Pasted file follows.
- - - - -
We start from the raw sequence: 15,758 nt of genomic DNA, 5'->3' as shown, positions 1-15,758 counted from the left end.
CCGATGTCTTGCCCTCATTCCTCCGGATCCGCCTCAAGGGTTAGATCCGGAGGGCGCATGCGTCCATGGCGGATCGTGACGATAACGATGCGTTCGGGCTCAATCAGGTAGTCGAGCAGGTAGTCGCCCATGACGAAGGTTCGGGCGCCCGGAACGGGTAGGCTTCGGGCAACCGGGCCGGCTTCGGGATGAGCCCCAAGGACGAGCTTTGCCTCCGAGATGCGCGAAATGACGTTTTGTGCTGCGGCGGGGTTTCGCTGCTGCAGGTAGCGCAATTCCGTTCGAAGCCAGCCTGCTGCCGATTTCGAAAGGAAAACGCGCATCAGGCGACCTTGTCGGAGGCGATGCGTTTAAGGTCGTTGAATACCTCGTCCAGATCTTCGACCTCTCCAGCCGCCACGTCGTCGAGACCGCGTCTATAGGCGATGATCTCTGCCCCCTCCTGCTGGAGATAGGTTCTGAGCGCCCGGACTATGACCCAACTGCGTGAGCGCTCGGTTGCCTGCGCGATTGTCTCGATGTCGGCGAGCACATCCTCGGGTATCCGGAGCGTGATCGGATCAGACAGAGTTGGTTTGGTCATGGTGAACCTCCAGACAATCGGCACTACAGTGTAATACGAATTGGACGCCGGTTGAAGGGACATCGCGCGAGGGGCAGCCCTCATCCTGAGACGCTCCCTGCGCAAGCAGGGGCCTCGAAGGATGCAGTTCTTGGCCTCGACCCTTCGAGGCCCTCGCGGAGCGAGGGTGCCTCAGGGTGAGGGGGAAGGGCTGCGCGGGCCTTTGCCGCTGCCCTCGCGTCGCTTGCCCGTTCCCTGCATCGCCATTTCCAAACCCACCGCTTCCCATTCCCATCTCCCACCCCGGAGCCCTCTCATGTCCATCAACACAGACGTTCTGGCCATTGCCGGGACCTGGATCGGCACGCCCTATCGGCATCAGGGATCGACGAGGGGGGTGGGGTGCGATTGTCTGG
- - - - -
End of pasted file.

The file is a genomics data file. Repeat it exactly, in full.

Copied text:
We start from the raw sequence: 15,758 nt of genomic DNA, 5'->3' as shown, positions 1-15,758 counted from the left end.
CCGATGTCTTGCCCTCATTCCTCCGGATCCGCCTCAAGGGTTAGATCCGGAGGGCGCATGCGTCCATGGCGGATCGTGACGATAACGATGCGTTCGGGCTCAATCAGGTAGTCGAGCAGGTAGTCGCCCATGACGAAGGTTCGGGCGCCCGGAACGGGTAGGCTTCGGGCAACCGGGCCGGCTTCGGGATGAGCCCCAAGGACGAGCTTTGCCTCCGAGATGCGCGAAATGACGTTTTGTGCTGCGGCGGGGTTTCGCTGCTGCAGGTAGCGCAATTCCGTTCGAAGCCAGCCTGCTGCCGATTTCGAAAGGAAAACGCGCATCAGGCGACCTTGTCGGAGGCGATGCGTTTAAGGTCGTTGAATACCTCGTCCAGATCTTCGACCTCTCCAGCCGCCACGTCGTCGAGACCGCGTCTATAGGCGATGATCTCTGCCCCCTCCTGCTGGAGATAGGTTCTGAGCGCCCGGACTATGACCCAACTGCGTGAGCGCTCGGTTGCCTGCGCGATTGTCTCGATGTCGGCGAGCACATCCTCGGGTATCCGGAGCGTGATCGGATCAGACAGAGTTGGTTTGGTCATGGTGAACCTCCAGACAATCGGCACTACAGTGTAATACGAATTGGACGCCGGTTGAAGGGACATCGCGCGAGGGGCAGCCCTCATCCTGAGACGCTCCCTGCGCAAGCAGGGGCCTCGAAGGATGCAGTTCTTGGCCTCGACCCTTCGAGGCCCTCGCGGAGCGAGGGTGCCTCAGGGTGAGGGGGAAGGGCTGCGCGGGCCTTTGCCGCTGCCCTCGCGTCGCTTGCCCGTTCCCTGCATCGCCATTTCCAAACCCACCGCTTCCCATTCCCATCTCCCACCCCGGAGCCCTCTCATGTCCATCAACACAGACGTTCTGGCCATTGCCGGGACCTGGATCGGCACGCCCTATCGGCATCAGGGATCGACGAGGGGGGTGGGGTGCGATTGTCTGG